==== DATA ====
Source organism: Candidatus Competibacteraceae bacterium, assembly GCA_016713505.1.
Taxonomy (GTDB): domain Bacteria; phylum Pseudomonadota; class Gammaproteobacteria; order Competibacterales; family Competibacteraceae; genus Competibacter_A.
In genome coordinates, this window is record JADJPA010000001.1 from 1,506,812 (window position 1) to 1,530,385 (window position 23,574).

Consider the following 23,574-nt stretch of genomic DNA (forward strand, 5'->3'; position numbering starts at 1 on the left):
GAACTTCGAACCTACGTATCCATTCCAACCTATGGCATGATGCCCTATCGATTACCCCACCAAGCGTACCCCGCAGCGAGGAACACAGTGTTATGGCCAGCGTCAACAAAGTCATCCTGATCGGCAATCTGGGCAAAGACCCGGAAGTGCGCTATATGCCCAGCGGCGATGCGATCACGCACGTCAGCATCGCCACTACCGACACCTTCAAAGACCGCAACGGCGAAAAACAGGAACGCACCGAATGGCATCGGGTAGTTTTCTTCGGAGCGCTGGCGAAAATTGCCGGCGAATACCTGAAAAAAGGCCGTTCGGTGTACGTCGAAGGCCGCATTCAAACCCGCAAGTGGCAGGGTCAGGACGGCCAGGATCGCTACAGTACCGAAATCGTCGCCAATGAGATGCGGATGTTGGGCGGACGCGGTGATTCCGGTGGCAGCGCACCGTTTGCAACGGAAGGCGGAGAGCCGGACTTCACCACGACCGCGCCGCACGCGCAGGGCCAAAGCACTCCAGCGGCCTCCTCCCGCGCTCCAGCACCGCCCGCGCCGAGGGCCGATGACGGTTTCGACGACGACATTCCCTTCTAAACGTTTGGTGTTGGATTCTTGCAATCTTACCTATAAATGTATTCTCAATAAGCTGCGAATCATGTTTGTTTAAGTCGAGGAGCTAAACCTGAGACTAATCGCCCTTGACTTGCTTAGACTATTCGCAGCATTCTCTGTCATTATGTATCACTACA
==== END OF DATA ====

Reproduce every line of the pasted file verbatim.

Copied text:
Source organism: Candidatus Competibacteraceae bacterium, assembly GCA_016713505.1.
Taxonomy (GTDB): domain Bacteria; phylum Pseudomonadota; class Gammaproteobacteria; order Competibacterales; family Competibacteraceae; genus Competibacter_A.
In genome coordinates, this window is record JADJPA010000001.1 from 1,506,812 (window position 1) to 1,530,385 (window position 23,574).

Consider the following 23,574-nt stretch of genomic DNA (forward strand, 5'->3'; position numbering starts at 1 on the left):
GAACTTCGAACCTACGTATCCATTCCAACCTATGGCATGATGCCCTATCGATTACCCCACCAAGCGTACCCCGCAGCGAGGAACACAGTGTTATGGCCAGCGTCAACAAAGTCATCCTGATCGGCAATCTGGGCAAAGACCCGGAAGTGCGCTATATGCCCAGCGGCGATGCGATCACGCACGTCAGCATCGCCACTACCGACACCTTCAAAGACCGCAACGGCGAAAAACAGGAACGCACCGAATGGCATCGGGTAGTTTTCTTCGGAGCGCTGGCGAAAATTGCCGGCGAATACCTGAAAAAAGGCCGTTCGGTGTACGTCGAAGGCCGCATTCAAACCCGCAAGTGGCAGGGTCAGGACGGCCAGGATCGCTACAGTACCGAAATCGTCGCCAATGAGATGCGGATGTTGGGCGGACGCGGTGATTCCGGTGGCAGCGCACCGTTTGCAACGGAAGGCGGAGAGCCGGACTTCACCACGACCGCGCCGCACGCGCAGGGCCAAAGCACTCCAGCGGCCTCCTCCCGCGCTCCAGCACCGCCCGCGCCGAGGGCCGATGACGGTTTCGACGACGACATTCCCTTCTAAACGTTTGGTGTTGGATTCTTGCAATCTTACCTATAAATGTATTCTCAATAAGCTGCGAATCATGTTTGTTTAAGTCGAGGAGCTAAACCTGAGACTAATCGCCCTTGACTTGCTTAGACTATTCGCAGCATTCTCTGTCATTATGTATCACTACA